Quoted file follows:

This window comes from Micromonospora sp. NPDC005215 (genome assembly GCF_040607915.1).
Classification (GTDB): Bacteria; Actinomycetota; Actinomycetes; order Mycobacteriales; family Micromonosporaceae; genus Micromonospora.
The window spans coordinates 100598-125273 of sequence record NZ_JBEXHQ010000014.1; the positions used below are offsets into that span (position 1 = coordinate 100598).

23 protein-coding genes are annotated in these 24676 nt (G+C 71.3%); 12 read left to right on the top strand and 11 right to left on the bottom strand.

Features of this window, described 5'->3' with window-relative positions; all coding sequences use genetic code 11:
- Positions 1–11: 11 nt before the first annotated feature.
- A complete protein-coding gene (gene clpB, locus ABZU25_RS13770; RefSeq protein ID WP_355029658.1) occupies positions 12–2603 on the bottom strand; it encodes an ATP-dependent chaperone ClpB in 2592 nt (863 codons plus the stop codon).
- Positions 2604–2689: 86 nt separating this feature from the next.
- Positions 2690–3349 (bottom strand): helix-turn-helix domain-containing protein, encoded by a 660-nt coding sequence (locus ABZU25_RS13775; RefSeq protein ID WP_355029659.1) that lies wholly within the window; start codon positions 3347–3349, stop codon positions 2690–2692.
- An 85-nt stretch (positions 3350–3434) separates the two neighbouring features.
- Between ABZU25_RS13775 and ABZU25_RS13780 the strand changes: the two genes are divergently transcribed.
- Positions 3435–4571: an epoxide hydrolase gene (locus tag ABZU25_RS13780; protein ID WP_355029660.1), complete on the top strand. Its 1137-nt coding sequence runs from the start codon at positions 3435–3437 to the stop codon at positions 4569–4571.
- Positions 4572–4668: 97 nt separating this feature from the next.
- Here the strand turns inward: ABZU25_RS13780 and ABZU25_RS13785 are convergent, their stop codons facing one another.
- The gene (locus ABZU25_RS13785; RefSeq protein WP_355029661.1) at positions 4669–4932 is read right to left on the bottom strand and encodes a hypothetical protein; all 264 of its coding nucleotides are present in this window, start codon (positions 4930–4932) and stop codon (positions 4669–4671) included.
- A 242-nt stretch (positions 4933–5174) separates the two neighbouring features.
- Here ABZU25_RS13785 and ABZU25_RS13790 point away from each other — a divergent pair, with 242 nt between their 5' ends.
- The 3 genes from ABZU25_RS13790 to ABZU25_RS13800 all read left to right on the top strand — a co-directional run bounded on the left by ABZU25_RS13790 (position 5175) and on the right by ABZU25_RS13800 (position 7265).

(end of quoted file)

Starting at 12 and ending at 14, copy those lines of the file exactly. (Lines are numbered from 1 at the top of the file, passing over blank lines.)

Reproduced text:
- Positions 3435–4571: an epoxide hydrolase gene (locus tag ABZU25_RS13780; protein ID WP_355029660.1), complete on the top strand. Its 1137-nt coding sequence runs from the start codon at positions 3435–3437 to the stop codon at positions 4569–4571.
- Positions 4572–4668: 97 nt separating this feature from the next.
- Here the strand turns inward: ABZU25_RS13780 and ABZU25_RS13785 are convergent, their stop codons facing one another.